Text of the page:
Dubai: As with all newborns, the Dubai Dolphinarium's newest addition is simply a miracle.
The metre-long, 10-kilogram baby dolphin was born on October 10, 2010 at 12.40pm, to proud parents Ksyusha and Senya.
Now readers have the opportunity to be part of the excitement of naming the new arrival. Gulf News and Dubai Dolphinarium are together launching the ‘Name the Baby Dolphin' campaign, starting today.
You can submit your suggestions to firstname.lastname@example.org or log on to gulfnews.com/in-focus/babydolphin.
On December 25, the Dolphinarium will shortlist the five most unique names. Following that, readers can vote online.
The results will be announced on January 1, 2011 and the winner will meet the calf and receive a one-year family membership to the Dolphinarium. Additionally, he or she will receive two ‘swimming with the dolphins' passes. The four runners-up will also get a chance to meet the dolphin.
Proud ‘grandpa' Alexander Zanin, Head Marine Mammal Specialist at the Dolphinarium, told the newspaper that everyone was very happy with the event. "The birth itself was unexpected and when we saw that it had begun, all the trainers and staff who have some connection to the dolphins met [at the Dolphinarium]. It didn't take long and we separated them from the other dolphins to allow them time to bond. They will remain that way for about three months."
Her father Senya is in another tank. He helped care for the baby at the beginning, but as Zanin explained "like all fathers, he must earn the fish for his family and he is the chief of all the families so he has a lot of duties".
Best kept secret
Since her birth, the pup has remained the Dolphinarium's best kept secret, as few have had the privilege of meeting the small, sleek dolphin in person.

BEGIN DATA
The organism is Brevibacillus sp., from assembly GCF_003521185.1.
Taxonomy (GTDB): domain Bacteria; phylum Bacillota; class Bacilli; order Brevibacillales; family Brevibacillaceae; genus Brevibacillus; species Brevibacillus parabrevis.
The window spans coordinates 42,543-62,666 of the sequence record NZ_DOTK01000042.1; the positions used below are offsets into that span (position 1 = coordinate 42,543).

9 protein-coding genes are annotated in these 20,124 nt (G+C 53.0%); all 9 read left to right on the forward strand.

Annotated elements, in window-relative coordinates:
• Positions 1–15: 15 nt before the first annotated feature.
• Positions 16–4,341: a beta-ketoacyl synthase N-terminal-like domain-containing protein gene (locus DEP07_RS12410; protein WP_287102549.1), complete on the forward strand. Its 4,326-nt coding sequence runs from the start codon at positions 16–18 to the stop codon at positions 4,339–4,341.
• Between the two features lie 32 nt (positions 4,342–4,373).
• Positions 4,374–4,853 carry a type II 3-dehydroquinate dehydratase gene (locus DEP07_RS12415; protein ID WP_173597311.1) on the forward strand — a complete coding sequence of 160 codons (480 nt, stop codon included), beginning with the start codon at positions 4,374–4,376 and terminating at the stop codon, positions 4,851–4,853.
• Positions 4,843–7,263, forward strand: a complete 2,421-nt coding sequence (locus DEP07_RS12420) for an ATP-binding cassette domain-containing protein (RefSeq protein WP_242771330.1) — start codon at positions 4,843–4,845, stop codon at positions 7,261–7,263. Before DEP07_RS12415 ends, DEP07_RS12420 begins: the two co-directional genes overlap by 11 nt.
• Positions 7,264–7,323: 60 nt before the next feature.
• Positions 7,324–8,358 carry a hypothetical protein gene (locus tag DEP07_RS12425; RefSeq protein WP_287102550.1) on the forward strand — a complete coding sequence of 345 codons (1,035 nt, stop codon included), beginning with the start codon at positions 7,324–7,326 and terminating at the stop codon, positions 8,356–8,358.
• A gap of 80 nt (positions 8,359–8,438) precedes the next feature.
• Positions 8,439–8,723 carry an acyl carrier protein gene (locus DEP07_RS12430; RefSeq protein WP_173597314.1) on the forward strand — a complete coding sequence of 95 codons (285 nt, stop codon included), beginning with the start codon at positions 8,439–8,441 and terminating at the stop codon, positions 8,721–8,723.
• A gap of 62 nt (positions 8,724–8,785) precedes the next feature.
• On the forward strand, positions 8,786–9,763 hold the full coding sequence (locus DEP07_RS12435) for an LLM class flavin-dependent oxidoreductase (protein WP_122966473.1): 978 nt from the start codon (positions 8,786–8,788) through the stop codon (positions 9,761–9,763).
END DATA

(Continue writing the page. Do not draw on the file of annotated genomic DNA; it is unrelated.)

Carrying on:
Like most new mothers, Ksyusha is keeping a close eye on her baby. However, once three and a half months are up, both mother and baby will be allowed to join the dolphinarium's four other dolphins.
The dolphins and trainers, who have been living and working together since the dolphinarium opened in May 2008, have become a close-knit family.
As Zanin put it, the only way this has been possible is because both trainer and dolphin respect each other.
"A trainer might like this dolphin and not another, but if the trainer does not respect the dolphins in any way, the next day they wouldn't be allowed to train them. "We work with the dolphins on one task, it's a group effort. They do their part and we do ours. We work together. You don't have to like everyone, but you need to respect them."
He added that it is also important that you understand them.
Highly social creatures
Dolphins by nature are highly social creatures and follow a hierarchical system, he explained.
"For human beings it is necessary to be a leader [to the dolphins]. If you are not a leader in this group or cannot keep your leadership, you will not be able to touch them, teach them, nothing."
At the moment Ksyusha is teaching her little one all the basics, but once she is out of isolation, she will begin working with the trainers. A special communication system, which has developed between the trainers and dolphins will help the little one's transition be smoother.
Zanin, who has been working with dolphins for over 40 years and travelling with Ksyusha for 13, said: "We use not words, but gestures and poses to communicate things and to take information from the dolphins. Naturally it's a non-word communicative system, but the system has given us the possibility to use it during the process of learning and training."
However, that doesn't mean she'll be joining the show anytime soon.
Zanin said: "Training is like school. First you learn all the subjects and then you choose a speciality and that speciality may change multiple times in a lifetime." For the time-being, mother and pup will remain separated, but the public will have a special chance to meet them in January.